The U.S. dollar hit its highest in more than six weeks against the yen on Wednesday as traders digested the possibility of ultra-long U.S. bond issuance, and after strong U.S. services sector growth kept hopes alive for a Federal Reserve interest rate increase in June.
In a move largely expected in financial markets, the policymaking Federal Open Market Committee (FOMC) unanimously agreed later Wednesday afternoon to keep its benchmark rate target at 0.75 percent to 1 percent.
Adjustments from previous statements indicated that Fed officials judged at this week's two-day meeting that "economic activity slowed" while "household spending rose only modestly."
The dollar index, which measures the greenback against a basket of six major rivals, climbed slightly higher on this news, nearing the $100 mark.
The Institute for Supply Management (ISM) also said Wednesday its index of non-manufacturing activity rose to 57.5 in April from 55.2 the month before. The reading was above expectations of 55.8 from a Reuters poll of economists and dealt some relief to investors after a recent run of weak U.S. economic data.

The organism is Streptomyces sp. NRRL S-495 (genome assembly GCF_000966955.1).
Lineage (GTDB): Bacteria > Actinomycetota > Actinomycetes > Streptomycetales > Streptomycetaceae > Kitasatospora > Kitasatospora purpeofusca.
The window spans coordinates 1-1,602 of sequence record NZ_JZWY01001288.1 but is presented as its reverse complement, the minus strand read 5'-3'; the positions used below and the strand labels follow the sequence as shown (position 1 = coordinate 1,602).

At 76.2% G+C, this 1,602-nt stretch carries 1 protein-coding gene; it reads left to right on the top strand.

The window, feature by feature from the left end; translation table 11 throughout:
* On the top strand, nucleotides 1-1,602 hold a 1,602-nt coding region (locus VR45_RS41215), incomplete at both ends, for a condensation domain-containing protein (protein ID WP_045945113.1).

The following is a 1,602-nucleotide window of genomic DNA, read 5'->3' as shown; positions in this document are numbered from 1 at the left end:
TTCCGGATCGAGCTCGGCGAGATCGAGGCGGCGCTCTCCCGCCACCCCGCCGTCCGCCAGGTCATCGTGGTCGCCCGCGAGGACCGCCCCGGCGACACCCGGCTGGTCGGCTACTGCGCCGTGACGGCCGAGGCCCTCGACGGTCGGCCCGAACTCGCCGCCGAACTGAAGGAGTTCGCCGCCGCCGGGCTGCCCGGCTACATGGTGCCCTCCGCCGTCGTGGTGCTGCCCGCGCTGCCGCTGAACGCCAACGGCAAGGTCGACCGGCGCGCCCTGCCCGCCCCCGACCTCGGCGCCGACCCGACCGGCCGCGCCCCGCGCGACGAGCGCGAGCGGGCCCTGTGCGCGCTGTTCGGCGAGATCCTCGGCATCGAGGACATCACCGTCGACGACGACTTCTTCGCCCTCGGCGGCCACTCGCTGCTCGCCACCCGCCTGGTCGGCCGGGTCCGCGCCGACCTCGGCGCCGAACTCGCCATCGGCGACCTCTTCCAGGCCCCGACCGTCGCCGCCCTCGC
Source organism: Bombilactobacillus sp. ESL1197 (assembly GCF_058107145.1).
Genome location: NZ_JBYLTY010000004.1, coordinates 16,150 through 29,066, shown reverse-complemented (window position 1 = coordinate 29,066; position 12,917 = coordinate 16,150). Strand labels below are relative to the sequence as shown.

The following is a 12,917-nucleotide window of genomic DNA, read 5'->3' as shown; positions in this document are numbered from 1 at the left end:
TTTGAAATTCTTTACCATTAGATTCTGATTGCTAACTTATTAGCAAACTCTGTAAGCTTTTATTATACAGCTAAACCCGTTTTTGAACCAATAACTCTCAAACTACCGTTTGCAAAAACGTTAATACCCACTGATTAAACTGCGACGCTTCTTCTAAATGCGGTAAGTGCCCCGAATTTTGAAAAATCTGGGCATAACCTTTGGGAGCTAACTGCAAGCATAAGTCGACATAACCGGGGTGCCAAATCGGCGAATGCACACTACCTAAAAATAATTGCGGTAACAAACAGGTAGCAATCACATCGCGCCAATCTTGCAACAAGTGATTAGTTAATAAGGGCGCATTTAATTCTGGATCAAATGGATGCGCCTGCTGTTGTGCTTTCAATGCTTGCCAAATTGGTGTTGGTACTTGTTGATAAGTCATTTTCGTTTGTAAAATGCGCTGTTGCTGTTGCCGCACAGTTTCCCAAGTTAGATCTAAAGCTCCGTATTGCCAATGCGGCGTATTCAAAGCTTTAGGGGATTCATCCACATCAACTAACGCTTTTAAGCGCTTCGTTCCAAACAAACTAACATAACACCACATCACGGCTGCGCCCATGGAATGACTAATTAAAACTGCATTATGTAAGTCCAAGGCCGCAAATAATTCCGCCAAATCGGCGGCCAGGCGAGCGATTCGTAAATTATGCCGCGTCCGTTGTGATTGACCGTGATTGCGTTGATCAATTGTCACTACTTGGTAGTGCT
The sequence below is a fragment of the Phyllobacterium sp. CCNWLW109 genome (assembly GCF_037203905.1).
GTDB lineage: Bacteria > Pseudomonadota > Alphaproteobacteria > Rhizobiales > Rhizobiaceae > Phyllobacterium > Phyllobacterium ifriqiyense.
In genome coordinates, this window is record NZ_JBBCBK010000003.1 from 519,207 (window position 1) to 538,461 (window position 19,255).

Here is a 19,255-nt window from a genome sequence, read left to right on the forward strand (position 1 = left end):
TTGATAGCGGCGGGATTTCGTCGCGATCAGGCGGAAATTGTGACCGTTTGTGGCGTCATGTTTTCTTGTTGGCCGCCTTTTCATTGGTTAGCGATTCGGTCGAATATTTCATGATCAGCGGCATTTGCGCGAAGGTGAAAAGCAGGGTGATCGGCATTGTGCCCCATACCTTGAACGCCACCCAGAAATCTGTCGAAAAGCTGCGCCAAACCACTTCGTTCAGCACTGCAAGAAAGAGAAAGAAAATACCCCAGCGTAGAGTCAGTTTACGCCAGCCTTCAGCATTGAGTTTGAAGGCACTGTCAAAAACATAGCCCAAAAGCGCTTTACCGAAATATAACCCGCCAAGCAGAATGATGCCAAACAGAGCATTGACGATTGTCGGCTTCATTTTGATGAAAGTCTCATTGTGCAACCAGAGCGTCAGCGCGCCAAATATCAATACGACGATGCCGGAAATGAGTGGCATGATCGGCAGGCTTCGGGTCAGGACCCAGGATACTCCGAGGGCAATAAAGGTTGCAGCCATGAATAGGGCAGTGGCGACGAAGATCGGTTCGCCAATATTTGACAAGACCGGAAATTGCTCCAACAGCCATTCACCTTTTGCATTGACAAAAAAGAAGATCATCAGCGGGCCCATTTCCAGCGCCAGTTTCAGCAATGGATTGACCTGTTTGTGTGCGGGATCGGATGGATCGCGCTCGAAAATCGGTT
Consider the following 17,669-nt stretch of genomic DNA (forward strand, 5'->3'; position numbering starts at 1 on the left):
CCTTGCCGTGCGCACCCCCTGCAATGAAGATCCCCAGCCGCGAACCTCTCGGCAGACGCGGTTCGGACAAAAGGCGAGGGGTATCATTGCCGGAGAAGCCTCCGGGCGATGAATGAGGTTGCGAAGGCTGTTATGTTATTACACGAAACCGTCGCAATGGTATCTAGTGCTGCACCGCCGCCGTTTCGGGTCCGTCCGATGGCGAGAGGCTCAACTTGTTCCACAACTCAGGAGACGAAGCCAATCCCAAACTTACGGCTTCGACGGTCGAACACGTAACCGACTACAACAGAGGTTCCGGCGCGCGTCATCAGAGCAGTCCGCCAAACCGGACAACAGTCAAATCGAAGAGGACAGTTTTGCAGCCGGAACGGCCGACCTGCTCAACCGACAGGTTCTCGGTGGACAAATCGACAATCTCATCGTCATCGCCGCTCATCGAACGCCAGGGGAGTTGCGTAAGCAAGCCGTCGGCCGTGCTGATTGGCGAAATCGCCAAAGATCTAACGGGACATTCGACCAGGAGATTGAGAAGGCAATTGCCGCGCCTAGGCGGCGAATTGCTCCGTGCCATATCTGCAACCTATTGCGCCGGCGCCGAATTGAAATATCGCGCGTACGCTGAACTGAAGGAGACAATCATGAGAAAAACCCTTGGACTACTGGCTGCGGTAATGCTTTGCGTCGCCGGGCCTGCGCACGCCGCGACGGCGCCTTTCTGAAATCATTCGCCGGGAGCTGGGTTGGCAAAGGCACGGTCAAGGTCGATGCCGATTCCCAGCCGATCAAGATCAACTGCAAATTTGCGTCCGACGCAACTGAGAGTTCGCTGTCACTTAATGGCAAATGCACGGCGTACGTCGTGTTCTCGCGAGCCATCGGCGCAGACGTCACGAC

"The market is getting excited about the possibility of a 50-year bond," said Kathy Lien, managing director at BK Asset Management in New York.
The dollar at one point hit 112.60 yen, its highest since March 21. The euro dipped 0.27 percent against the dollar to $1.0897 after touching a 5-1/2-month high of $1.0950 last week.
The ISM data boosted optimism that the Fed will hike rates in June despite weak first-quarter U.S. gross domestic product growth and inflation data.
"The stronger services growth was consistent with the U.S. economy turning the corner in Q2, so that's helping to strengthen the argument for the Fed to raise rates around the middle of the year," said Joe Manimbo, senior market analyst at Western Union Business Solutions in Washington.
Manimbo also said solid U.S. private payrolls data helped reinforce expectations for a strong April U.S. non-farm payrolls report this Friday. ADP said Wednesday that private employers expanded their payrolls by 177,000 jobs last month.
While that was the smallest gain since last October, it roughly matched expectations of economists surveyed by Reuters, who had forecast the report would show a gain of 175,000 jobs.
Manimbo added that the euro was weaker partly on uncertainty ahead of a televised debate between France's presidential rivals on Wednesday.
The dollar index, which measures the greenback against a basket of six major rivals, was last up 0.26 percent at $99.25.
—CNBC's Jeff Cox and Lauren Thomas contributed to this report.